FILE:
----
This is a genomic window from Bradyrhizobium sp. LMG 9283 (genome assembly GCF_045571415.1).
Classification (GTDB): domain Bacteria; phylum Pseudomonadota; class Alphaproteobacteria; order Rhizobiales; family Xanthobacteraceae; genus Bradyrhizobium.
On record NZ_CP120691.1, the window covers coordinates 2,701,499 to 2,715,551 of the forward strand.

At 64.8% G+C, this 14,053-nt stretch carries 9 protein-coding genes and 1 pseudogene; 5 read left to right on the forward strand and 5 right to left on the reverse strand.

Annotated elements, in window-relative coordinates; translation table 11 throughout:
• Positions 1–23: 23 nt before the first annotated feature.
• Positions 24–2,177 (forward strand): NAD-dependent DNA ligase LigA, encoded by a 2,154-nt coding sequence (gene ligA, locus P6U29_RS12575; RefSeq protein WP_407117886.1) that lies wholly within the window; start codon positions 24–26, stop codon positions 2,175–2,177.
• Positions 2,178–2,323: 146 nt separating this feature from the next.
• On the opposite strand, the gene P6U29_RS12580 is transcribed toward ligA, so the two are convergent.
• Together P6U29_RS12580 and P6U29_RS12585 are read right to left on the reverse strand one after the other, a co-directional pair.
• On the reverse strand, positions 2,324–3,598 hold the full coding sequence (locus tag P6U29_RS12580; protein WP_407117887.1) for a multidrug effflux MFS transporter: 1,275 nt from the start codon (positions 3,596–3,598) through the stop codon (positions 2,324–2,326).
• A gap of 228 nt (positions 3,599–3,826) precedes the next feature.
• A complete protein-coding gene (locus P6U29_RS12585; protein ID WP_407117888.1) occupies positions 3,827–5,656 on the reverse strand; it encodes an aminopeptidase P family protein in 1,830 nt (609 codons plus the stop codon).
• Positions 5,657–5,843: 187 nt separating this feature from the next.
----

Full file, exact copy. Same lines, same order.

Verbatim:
This is a genomic window from Bradyrhizobium sp. LMG 9283 (genome assembly GCF_045571415.1).
Classification (GTDB): domain Bacteria; phylum Pseudomonadota; class Alphaproteobacteria; order Rhizobiales; family Xanthobacteraceae; genus Bradyrhizobium.
On record NZ_CP120691.1, the window covers coordinates 2,701,499 to 2,715,551 of the forward strand.

At 64.8% G+C, this 14,053-nt stretch carries 9 protein-coding genes and 1 pseudogene; 5 read left to right on the forward strand and 5 right to left on the reverse strand.

Annotated elements, in window-relative coordinates; translation table 11 throughout:
• Positions 1–23: 23 nt before the first annotated feature.
• Positions 24–2,177 (forward strand): NAD-dependent DNA ligase LigA, encoded by a 2,154-nt coding sequence (gene ligA, locus P6U29_RS12575; RefSeq protein WP_407117886.1) that lies wholly within the window; start codon positions 24–26, stop codon positions 2,175–2,177.
• Positions 2,178–2,323: 146 nt separating this feature from the next.
• On the opposite strand, the gene P6U29_RS12580 is transcribed toward ligA, so the two are convergent.
• Together P6U29_RS12580 and P6U29_RS12585 are read right to left on the reverse strand one after the other, a co-directional pair.
• On the reverse strand, positions 2,324–3,598 hold the full coding sequence (locus tag P6U29_RS12580; protein WP_407117887.1) for a multidrug effflux MFS transporter: 1,275 nt from the start codon (positions 3,596–3,598) through the stop codon (positions 2,324–2,326).
• A gap of 228 nt (positions 3,599–3,826) precedes the next feature.
• A complete protein-coding gene (locus P6U29_RS12585; protein ID WP_407117888.1) occupies positions 3,827–5,656 on the reverse strand; it encodes an aminopeptidase P family protein in 1,830 nt (609 codons plus the stop codon).
• Positions 5,657–5,843: 187 nt separating this feature from the next.